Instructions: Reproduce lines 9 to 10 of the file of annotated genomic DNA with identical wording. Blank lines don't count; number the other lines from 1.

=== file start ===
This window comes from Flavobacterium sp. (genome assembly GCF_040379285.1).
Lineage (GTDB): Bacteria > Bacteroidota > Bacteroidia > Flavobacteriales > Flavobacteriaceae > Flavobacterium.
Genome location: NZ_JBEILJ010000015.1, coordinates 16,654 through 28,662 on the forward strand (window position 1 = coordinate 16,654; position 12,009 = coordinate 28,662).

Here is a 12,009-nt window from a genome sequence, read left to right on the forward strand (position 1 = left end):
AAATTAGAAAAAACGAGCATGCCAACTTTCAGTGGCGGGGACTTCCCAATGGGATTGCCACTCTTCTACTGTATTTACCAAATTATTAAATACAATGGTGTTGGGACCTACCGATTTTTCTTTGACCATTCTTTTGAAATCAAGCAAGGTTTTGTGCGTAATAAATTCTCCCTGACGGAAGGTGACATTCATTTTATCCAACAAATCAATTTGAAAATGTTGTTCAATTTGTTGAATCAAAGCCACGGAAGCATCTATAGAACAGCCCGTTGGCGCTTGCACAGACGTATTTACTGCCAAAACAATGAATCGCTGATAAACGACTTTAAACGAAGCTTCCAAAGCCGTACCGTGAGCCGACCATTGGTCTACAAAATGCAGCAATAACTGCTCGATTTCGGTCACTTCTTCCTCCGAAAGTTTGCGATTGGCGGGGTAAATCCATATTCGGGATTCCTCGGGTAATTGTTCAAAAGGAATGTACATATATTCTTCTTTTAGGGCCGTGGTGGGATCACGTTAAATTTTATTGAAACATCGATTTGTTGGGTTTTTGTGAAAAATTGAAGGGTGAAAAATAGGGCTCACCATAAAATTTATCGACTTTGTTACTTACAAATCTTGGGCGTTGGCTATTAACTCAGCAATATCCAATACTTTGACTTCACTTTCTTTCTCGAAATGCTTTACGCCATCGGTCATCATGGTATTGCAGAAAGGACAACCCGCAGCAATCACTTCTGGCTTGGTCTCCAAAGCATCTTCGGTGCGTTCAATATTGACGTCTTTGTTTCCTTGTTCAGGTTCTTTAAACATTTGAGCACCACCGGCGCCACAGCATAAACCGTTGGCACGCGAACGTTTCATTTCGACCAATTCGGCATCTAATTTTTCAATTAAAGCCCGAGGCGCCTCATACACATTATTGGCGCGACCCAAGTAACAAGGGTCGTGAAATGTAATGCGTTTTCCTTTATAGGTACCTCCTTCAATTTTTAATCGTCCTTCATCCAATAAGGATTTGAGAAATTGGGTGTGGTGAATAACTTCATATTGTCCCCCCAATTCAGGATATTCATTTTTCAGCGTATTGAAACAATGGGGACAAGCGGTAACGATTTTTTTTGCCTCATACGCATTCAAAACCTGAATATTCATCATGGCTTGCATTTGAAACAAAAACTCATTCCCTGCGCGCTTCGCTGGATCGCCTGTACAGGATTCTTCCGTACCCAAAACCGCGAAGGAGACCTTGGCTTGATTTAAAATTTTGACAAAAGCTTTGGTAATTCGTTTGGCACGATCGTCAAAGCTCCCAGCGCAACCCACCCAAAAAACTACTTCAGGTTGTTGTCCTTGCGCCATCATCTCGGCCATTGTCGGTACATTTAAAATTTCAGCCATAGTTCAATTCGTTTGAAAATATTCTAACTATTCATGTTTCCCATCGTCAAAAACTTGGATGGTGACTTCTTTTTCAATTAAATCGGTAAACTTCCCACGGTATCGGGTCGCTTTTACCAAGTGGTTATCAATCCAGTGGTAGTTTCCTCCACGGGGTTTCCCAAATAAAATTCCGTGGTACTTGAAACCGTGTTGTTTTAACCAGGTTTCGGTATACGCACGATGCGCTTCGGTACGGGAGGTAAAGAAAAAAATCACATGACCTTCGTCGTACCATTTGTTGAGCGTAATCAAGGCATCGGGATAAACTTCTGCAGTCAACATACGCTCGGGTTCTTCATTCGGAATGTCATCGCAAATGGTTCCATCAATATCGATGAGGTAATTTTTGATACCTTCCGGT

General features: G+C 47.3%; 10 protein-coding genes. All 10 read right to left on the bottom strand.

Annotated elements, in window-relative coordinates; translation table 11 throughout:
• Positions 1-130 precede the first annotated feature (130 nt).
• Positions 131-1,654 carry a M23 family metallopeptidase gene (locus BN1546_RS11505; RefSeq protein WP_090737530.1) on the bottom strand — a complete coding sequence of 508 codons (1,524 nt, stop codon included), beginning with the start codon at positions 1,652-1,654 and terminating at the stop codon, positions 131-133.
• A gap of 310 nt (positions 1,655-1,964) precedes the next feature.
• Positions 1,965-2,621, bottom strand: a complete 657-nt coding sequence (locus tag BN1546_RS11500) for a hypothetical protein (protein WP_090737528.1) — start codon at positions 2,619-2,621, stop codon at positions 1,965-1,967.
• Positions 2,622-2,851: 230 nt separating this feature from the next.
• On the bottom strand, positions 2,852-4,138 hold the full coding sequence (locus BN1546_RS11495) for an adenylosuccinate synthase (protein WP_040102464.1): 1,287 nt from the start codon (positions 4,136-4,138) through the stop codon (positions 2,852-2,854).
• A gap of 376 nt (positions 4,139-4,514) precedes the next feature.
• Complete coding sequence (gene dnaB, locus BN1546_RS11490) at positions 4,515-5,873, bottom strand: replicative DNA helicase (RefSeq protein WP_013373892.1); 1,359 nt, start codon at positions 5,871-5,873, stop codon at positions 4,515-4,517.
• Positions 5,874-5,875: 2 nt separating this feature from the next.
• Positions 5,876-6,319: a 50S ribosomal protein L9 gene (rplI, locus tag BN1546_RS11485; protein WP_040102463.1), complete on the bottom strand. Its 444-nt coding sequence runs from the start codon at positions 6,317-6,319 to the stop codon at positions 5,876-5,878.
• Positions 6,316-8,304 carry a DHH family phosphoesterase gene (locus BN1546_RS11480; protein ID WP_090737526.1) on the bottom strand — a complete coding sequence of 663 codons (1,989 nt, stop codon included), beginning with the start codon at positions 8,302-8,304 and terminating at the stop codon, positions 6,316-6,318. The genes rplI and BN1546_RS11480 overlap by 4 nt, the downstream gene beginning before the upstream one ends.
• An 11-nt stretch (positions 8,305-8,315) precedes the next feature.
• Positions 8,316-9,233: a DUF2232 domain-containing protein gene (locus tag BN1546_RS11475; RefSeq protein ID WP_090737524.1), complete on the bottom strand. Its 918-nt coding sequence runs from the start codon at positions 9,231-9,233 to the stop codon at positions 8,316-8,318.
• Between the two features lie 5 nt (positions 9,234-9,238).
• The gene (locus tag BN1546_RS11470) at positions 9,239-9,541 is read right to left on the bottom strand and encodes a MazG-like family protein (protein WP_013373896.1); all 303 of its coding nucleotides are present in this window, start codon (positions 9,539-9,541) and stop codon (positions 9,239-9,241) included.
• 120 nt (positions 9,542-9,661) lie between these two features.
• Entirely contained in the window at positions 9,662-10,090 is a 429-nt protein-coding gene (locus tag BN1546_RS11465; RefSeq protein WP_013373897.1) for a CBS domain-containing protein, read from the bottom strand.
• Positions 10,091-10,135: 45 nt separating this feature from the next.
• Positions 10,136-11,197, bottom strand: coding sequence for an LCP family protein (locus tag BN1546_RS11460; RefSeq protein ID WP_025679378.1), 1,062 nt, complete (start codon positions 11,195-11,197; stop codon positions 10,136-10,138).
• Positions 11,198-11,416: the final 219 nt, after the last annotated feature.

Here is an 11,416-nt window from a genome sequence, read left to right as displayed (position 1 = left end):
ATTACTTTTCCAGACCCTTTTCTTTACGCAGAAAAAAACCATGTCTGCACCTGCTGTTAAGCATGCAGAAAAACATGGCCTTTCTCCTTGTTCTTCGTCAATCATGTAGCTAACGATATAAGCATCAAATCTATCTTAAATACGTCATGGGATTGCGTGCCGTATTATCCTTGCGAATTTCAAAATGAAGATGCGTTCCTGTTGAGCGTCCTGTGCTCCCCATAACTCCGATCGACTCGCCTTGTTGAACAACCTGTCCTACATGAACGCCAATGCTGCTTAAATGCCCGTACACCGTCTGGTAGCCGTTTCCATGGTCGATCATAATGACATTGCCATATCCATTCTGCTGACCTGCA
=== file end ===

• Positions 131-1,654 carry a M23 family metallopeptidase gene (locus BN1546_RS11505; RefSeq protein WP_090737530.1) on the bottom strand — a complete coding sequence of 508 codons (1,524 nt, stop codon included), beginning with the start codon at positions 1,652-1,654 and terminating at the stop codon, positions 131-133.
• A gap of 310 nt (positions 1,655-1,964) precedes the next feature.